Your presentation can’t be all sizzle – content matters!

Many people make the case that when it comes to presentation delivery is all that really matters. Much of this philosophy is based on the misapplication of the famous Mahrabian study which concluded that 93% of all communication is non verbal. But Mehrabian’s study focused on a very narrow aspect of communication and he never intended for his results to be applied to communication in general and certainly not to presentation.

In other words, content matters.

Not only does content matter but including precise detail in your content will make that content more persuasive (Armstrong 2008, Rossiter &Percy 1980, Kelly & Hoel 1991).  Which is why, when it comes to content, simple assertions are not persuasive but evidence supported by precise detail is persuasive.

If you were persuading an audience to try your product you could attempt to influence them with the following assertion: “Surveys show that most consumers prefer our product to the next closest competitor.”

Or we could provide evidence supported by detail: “In 2013 Smith Research company conducted a survey of 1500 consumers and found that 79% preferred our product over our closest competitor.”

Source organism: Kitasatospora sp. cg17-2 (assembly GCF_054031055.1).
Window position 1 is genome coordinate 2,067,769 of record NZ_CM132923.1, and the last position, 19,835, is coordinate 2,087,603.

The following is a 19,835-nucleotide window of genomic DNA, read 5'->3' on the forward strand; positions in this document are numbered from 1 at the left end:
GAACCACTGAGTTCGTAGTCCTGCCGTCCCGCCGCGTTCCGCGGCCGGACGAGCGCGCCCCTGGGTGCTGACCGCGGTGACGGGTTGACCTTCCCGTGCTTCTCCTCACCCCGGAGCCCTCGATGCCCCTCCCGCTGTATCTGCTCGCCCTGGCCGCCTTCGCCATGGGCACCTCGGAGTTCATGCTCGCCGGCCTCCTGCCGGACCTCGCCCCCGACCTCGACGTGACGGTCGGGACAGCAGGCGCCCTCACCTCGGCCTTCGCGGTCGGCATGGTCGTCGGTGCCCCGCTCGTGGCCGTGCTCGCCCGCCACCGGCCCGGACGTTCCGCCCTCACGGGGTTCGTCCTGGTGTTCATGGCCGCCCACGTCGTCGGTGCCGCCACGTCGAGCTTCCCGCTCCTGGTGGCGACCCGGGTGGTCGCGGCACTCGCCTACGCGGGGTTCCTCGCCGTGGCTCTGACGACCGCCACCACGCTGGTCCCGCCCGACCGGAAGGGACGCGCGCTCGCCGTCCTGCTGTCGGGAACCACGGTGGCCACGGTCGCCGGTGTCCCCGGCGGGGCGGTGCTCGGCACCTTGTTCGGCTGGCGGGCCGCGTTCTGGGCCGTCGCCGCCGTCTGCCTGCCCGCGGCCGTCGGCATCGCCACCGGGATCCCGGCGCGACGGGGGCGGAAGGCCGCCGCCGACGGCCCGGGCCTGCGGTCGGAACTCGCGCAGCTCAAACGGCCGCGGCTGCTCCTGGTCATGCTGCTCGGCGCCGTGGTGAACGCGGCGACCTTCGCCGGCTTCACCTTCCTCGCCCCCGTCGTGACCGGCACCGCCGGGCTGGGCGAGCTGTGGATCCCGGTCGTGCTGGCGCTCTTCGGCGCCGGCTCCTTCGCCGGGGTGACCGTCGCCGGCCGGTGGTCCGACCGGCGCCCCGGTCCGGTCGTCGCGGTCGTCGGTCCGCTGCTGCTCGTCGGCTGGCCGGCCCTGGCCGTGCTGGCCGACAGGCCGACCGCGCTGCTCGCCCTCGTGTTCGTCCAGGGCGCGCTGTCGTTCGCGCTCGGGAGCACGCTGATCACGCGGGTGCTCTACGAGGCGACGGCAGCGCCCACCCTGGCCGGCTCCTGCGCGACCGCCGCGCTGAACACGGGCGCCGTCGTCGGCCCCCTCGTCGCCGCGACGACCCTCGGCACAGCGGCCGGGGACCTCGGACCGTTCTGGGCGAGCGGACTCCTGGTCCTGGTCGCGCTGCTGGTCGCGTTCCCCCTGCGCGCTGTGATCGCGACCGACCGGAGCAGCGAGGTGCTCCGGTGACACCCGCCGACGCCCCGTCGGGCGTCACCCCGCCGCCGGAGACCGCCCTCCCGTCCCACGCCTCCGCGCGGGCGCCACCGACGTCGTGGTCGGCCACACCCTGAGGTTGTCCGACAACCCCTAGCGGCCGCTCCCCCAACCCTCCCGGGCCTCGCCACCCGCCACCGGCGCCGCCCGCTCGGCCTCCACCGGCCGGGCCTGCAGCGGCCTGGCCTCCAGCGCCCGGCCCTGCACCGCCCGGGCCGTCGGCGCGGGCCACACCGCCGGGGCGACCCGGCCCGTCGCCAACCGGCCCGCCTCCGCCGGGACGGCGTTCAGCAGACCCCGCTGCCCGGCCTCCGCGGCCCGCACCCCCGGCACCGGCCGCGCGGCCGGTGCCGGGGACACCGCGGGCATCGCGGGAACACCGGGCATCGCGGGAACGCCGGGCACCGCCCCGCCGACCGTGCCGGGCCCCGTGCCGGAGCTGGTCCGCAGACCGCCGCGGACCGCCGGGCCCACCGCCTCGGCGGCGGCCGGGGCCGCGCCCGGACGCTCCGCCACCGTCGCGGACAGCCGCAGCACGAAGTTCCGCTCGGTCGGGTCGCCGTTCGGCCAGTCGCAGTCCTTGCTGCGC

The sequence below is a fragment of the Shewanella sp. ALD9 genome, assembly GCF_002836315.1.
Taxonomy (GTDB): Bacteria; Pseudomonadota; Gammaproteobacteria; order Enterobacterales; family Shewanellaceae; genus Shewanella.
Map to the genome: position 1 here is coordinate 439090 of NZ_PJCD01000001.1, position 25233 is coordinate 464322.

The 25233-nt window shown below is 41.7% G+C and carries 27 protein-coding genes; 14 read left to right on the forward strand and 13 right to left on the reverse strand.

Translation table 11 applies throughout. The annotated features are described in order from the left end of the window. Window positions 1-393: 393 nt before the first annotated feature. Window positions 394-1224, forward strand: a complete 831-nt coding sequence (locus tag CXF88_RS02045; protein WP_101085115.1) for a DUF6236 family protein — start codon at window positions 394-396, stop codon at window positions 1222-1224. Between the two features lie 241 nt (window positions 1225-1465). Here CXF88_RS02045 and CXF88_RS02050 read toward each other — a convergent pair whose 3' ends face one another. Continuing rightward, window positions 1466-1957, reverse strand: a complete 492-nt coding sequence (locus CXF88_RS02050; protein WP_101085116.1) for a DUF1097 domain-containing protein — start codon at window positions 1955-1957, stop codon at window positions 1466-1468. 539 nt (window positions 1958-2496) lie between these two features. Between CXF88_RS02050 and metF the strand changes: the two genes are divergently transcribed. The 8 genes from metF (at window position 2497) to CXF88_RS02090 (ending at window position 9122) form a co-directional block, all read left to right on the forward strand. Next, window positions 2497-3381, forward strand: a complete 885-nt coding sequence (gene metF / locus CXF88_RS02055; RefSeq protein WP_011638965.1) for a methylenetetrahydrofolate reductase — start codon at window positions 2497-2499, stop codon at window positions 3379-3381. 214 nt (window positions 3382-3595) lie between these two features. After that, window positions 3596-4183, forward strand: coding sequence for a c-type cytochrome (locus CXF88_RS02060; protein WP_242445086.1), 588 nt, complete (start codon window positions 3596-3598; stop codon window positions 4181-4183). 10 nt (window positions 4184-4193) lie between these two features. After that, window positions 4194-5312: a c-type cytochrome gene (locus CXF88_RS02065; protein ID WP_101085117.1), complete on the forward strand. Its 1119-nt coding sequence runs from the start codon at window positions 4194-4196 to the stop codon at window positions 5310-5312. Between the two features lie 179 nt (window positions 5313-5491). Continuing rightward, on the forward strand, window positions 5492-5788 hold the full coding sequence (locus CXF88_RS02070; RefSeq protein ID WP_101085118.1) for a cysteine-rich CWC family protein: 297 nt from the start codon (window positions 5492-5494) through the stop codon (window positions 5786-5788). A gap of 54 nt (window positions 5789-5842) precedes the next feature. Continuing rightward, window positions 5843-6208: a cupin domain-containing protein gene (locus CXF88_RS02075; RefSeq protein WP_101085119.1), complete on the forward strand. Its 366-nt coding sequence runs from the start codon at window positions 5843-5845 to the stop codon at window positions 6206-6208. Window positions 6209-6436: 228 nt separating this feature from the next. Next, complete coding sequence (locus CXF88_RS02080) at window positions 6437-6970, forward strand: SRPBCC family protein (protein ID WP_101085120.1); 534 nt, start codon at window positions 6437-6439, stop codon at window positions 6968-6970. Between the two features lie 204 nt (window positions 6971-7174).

Which of those two statements do you find more persuasive?

Dr. Andrew Abela is a presentation consultant as well as the Dean of the Business School and Associate Professor of Marketing at The Catholic University. Dr. Abela teaches what he calls “the reality principle,” which is the idea that we should always present evidence that is concrete rather than conceptual or abstract. 

By the way, I’ll wager that my inclusion of Abela’s full title at Catholic University, including the “Dr.”, made his thoughts regarding “the reality principle” more credible and persuasive to you. 

Delivery skills are important but presentation is much more than just strong delivery. Content matters. And evidence that is precise is persuasive.


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